I don't think that it's worth experimenting more until I can rig up a battery, because I suspect that the power circuitry relies on having one present. Embarrassingly, though, I can't figure out how to get any of my existing nicad battery packs open --- they're all astonishingly well glued shut...

        Comment


          #5
          I have pretty good luck either tapping vigorously with a rawhide mallet or just throwing them on the (concrete) floor a few times. It usually succeeds in breaking the seams open. Same technique for "wall wart" power supplies.
          Reach me: vcfblackhole _at_ protonmail dot com.

          Comment


            #6
            The T1000 may be similar to the T1100 regarding the battery. See [here]. So, for a battery-less T1100, I can power it per [here].

            Comment


              #7
              Brute force worked to open the battery packs.

              I wired up a battery pack and let it charge for a while. Unfortunately, something bad seems to have happened and now the T1000 won't do anything on poweron --- the power light changes colour to indicate the battery status, and it does seem to be charging the battery, but now the computer itself is completely unresponsive. Where previously I'd get a beep and about 30s later see the FDD pulse, now I get nothing. Removing the battery again and applying 5V across the battery connector doesn't work either.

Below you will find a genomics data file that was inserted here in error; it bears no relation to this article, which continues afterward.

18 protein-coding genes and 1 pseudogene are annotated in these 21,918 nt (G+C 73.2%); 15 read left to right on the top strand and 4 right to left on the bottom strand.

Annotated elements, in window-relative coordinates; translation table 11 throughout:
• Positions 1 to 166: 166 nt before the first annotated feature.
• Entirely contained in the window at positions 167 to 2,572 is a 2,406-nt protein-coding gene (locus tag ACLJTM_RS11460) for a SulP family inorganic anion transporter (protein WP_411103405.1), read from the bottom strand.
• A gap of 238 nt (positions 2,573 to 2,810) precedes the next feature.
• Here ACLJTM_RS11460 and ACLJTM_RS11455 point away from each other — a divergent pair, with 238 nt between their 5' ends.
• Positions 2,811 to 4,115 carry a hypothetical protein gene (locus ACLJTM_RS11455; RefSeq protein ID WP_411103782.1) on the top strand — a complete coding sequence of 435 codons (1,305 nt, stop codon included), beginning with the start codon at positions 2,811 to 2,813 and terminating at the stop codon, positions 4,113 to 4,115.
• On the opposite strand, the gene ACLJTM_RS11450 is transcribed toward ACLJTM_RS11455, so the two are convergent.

I suspect that I've either broken it somehow or an elderly cap has given up the ghost.

              The caps all look good --- no goop, no bulging. There's a mild hot-electrical smell which may be due to a white ceramic resistor which gets warm during charge. One oddity is that the power LED stays green all the time the battery is connected, even if the mains is disconnected. That doesn't seem right.